Coronavirus numbers for children have reached a pretty sobering benchmark in the United States. According to the American Academy of Pediatrics and the Children’s Hospital Association, half a million children have been diagnosed with the deadly virus. 

Photo Credit: Thomas Imo/Photothek via Getty Images

“These numbers are a chilling reminder of why we need to take this virus seriously,” American Academy of Pediatrics President Dr. Sally Goza said in a recent press release. “While much remains unknown about COVID-19, we do know that the spread among children reflects what is happening in the broader communities.”


70,630 new pediatric cases were reported between August 20-September 3, this is a 16% increase of new infections.

“A disproportionate number of cases are reported in Black and Hispanic children and in places where there is high poverty. We must work harder to address societal inequities that contribute to these disparities,” Goza continued. 

According to the experts, children make up ten percent of all COVID-19 cases that are reported in the United States, which is likely an underreported number due to the inconsistencies of state data reporting. 

“This rapid rise in positive cases occurred over the summer, and as the weather cools, we know people will spend more time indoors,” Dr. Sean O’Leary, the vice chair of the AAP Committee on Infectious Diseases, commented in the release. “Now we are heading into flu season. We must take this seriously and implement the public health measures we know can help. That includes wearing masks, avoiding large crowds, and maintaining social distance. In addition, it will be really important for everyone to get an influenza vaccine this year. These measures will help protect everyone, including children.”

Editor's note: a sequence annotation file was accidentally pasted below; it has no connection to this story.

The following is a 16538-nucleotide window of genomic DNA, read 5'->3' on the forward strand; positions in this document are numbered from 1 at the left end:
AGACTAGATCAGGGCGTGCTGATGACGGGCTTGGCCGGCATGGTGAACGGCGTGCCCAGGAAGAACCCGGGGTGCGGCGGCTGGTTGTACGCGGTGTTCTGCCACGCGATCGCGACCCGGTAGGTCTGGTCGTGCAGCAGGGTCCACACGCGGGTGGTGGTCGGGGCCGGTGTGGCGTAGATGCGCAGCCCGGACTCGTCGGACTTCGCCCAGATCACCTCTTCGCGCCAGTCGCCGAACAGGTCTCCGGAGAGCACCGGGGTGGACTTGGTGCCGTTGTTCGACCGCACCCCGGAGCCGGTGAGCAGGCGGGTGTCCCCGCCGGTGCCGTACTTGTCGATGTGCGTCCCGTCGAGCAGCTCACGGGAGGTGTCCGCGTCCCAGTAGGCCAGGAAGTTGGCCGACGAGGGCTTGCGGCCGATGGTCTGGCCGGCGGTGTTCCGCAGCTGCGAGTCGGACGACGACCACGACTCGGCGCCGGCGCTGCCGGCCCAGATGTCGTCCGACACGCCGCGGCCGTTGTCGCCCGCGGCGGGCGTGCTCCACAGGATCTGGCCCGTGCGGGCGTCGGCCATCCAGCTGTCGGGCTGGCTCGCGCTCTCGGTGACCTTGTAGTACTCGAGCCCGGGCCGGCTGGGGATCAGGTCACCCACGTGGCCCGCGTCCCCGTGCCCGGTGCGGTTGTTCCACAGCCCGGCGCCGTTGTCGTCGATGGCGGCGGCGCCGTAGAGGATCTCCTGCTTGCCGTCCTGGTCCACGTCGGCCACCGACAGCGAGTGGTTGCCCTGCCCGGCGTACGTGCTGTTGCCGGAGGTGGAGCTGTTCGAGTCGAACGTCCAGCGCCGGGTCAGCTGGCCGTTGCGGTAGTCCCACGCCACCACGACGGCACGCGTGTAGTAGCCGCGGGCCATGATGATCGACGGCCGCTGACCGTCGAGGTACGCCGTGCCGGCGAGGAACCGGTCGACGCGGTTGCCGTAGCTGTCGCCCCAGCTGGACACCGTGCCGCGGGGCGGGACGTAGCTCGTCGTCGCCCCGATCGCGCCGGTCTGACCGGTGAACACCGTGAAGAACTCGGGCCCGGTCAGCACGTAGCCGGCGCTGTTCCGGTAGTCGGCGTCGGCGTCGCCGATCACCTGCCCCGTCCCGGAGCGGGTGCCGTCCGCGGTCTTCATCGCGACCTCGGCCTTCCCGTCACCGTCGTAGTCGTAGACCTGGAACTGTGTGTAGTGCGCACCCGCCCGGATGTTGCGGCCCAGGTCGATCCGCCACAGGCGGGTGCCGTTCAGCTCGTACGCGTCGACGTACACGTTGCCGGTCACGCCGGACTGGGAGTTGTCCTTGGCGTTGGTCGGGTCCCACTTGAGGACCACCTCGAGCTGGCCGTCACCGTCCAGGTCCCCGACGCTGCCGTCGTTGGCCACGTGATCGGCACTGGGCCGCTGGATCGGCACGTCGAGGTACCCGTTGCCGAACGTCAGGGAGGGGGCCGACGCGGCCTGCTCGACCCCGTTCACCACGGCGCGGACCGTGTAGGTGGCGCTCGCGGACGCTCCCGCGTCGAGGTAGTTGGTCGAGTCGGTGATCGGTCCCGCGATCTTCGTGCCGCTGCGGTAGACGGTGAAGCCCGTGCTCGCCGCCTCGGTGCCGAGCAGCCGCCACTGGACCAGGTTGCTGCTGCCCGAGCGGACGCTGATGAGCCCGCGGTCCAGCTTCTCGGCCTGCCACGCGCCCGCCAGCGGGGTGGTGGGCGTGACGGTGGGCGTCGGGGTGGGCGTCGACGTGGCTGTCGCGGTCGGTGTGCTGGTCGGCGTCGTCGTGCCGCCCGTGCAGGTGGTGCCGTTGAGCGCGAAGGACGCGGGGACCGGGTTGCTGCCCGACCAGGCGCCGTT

As we approach flu season, parents should keep in mind that both viruses cause similar symptoms: fever, aches, diarrhea, and vomiting. It is highly recommended that children over the age of six months old, get a flu shot this year. 

Here are a few tips from the CDC to help keep children healthy during the pandemic:

  • Watch for signs of COVID-19.
  • Teach and reinforce preventative measures such as proper hand washing. 
  • Help your child stay active. 
  • Help them stay socially distant, but connected. 
  • Watch for signs of stress. 
  • Make sure children feel supported. 
Tiffany Silva

Tiffany Silva

Writer and Editor

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